As well, where were the surprising plot twists? And why no antagonist in this novel? Half the fun of the Olivia Goldsmith novels is watching justice being dispensed to the wicked. WAnd where were the wicked??
My advice? Stay away from this book. It never fulfills its promising premise. Do yourself a favor and re-read the First Wives' Club.
0Comment|Was this review helpful to you? Report abuse
on March 7, 2003
The premise of this book sounded great. It appeared to be a light, entertaining read. Then I read it... well most of it and then I put it in the GARAGE SALE PILE. The plot is predictable without any twists or diversions. Not only are the characters flat, most are ridiculuously unhealthy. The majority of the main character's (Tracie's) advice on how to get women is demeaning and juvenile. She actually encourages her male friend to be emotionally abusive as if it is charming. You just can't believe how she tells him to treat his dates! She tells him to be condescending,critical and demeaning. Everything from judging what they eat to hitting on other women when he's on a date. SHe encourages him to make women doubt themselves and it will keep them coming back for more. And in the process of giving her "friend" advice she shreds him apart as if he offers no endearing qualities at all. She's terribly mean! And all the while she is in the depths of a nowhere relationship with a complete loser. And she's content with the dumb, not deep, cheating, and manipulative "artist" because the (...) is good. Even dialogue is weak and forced. Uh, I could go on and on but this book isn't even worth the time. A DEFINATE BOOK TO AVOID!!
0Comment|Was this review helpful to you? Report abuse
on January 16, 2003
This is the first book I've encountered by this author, and I can say that I won't be looking for her other works. The characters were condescending, and frankly, the characters who were supposed to be "cool" reminded me of the socially inept people you desperately try to avoid at parties. The dialogue didn't come across as spontaneous at all, and the plot was very predictable. Goldsmith includes too much detail in her descriptions (e.g., do we really need to know every facial movement each character makes?), which makes the story drag. Although I like the idea of a male version of the makeover story, I was deeply disappointed by this book.
0Comment|Was this review helpful to you? Report abuse
on January 21, 2002
I honestly don't think I've ever read a book with so many inconsistencies in it. I won't go into them, although they were annoying (along the lines of: Phil puts on his jacket and leaves, but is nibbling Tracie's ear two paragraphs later???).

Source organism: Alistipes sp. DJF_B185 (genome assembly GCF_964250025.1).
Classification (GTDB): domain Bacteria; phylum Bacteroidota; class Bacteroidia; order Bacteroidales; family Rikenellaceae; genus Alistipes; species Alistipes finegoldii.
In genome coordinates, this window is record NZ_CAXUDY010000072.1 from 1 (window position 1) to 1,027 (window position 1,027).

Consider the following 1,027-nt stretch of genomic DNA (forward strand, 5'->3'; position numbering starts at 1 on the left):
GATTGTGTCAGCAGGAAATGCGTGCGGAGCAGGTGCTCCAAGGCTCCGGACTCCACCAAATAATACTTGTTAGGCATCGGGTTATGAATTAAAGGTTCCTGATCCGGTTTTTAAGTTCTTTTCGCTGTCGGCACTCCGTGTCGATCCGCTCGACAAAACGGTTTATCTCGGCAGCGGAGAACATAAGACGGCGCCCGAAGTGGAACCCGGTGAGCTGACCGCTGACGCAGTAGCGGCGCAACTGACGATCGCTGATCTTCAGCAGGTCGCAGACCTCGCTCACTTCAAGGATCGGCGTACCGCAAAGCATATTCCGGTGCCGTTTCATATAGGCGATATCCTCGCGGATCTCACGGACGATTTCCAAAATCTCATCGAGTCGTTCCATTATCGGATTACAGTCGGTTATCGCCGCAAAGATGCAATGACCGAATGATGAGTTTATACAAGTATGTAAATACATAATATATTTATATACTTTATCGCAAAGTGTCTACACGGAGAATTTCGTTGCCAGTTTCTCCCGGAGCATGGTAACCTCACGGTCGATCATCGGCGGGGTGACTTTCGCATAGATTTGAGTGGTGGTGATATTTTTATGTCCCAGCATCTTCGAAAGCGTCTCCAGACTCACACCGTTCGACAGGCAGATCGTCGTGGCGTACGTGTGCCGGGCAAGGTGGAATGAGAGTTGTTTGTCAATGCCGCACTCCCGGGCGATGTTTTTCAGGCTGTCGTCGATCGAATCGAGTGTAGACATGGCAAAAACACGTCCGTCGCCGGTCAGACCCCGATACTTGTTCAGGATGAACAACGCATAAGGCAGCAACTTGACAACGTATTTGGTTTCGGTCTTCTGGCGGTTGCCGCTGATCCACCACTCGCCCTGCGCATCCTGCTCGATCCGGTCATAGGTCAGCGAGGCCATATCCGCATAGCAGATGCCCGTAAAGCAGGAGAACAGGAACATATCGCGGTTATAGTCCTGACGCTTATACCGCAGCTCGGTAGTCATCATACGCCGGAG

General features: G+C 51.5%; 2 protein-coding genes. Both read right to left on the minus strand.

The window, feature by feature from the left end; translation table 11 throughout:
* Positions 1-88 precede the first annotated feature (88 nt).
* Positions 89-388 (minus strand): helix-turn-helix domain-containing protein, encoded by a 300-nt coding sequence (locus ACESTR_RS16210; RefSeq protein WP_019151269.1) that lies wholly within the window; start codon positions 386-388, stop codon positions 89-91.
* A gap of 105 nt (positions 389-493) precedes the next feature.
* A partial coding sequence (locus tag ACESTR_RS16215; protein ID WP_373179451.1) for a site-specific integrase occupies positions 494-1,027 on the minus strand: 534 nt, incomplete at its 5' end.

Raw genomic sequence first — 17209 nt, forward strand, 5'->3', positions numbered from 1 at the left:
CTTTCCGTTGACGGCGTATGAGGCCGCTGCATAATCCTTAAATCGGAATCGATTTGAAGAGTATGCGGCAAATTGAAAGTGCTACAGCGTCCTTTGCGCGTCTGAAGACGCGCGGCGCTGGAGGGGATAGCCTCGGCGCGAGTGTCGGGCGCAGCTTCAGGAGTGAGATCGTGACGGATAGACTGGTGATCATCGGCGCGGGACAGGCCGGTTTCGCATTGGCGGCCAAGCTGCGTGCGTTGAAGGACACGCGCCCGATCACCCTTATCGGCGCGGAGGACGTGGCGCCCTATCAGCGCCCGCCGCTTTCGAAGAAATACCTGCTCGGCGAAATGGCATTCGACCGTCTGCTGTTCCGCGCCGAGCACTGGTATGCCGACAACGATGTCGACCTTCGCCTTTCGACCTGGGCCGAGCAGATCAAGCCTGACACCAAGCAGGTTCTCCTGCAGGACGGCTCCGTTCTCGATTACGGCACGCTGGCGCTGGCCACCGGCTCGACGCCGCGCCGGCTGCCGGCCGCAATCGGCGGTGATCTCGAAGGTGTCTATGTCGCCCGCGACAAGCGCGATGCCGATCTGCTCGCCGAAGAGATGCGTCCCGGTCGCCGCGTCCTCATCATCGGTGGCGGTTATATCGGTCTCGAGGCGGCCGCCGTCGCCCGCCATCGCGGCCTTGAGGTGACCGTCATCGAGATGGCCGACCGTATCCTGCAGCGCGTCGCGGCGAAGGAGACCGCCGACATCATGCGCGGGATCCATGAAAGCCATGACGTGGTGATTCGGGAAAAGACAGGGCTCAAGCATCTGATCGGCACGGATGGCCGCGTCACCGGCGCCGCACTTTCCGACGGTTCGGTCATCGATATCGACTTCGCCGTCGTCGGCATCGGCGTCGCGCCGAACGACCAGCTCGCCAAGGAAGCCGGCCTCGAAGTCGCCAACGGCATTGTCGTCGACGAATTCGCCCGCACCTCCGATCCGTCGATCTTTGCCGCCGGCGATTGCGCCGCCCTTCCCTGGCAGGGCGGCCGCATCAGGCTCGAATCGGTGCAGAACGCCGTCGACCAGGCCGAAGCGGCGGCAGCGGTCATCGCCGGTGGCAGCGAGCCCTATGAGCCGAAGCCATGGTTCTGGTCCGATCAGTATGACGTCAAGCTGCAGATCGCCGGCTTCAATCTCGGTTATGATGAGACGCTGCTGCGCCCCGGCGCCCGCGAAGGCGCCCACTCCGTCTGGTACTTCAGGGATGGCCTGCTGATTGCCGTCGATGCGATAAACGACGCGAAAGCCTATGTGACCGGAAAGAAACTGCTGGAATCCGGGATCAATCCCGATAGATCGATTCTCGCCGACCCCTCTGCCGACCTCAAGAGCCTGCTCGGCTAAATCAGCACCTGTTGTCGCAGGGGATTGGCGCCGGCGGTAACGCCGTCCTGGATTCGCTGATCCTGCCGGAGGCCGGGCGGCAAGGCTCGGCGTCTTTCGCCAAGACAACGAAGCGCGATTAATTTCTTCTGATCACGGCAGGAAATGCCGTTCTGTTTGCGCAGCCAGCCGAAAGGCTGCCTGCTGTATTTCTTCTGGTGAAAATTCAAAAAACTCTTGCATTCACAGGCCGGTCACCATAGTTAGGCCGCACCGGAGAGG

The very worst mistake(unforgivable), to me, was that the first time Jon and Tracie "get together", he had just been in bed with Allison. GROSS! He leaves Allison in bed, races across town, and finally takes Tracie to bed, supposedly after years of loving her. No shower first. How romantic is that? Where was the editor?
0Comment|Was this review helpful to you? Report abuse
on March 5, 2002
As someone who has enjoyed previous Goldsmith novels, I was seriously appalled and disappointed by this one. Others have written much about why it disappoints, so I'll try not to repeat all of those observations.
However, I must reiterate the most glaring error in a book filled with errors (that reader review was written long enough ago that it's probably not read much now):
Jon (who is being made over by Tracie from geek to hottie) goes to the SEATTLE-TACOMA airport to practice hitting on women (which is an odd choice to begin with). He reads the arrivals board and notices a flight has come in from...Tacoma! How miraculous.
Really, all an editor would have had to do is look at a map, for crying out loud, to see that Tacoma and Seattle are too close together to fly from one to the other (and might have even found out that they share an airport). Not that Goldsmith couldn't have done so herself and saved the editor the trouble...There are numerous other Seattle-related mistakes, but that's the most preventable, unforgivable and ridiculous.
Also worth repeating: Everything about the "newsroom" (fluffroom is more like it) was wrong, wrong, wrong. No respectable editor tells his/her reporter to include "as many advertisers as possible" in her story, no matter how fluffy that story may be. (Note I am talking about respectable newspapers. For all I know it may happen unapologetically at some "shopper"-type rags, but I haven't spent any time at those -- just in real newsrooms.)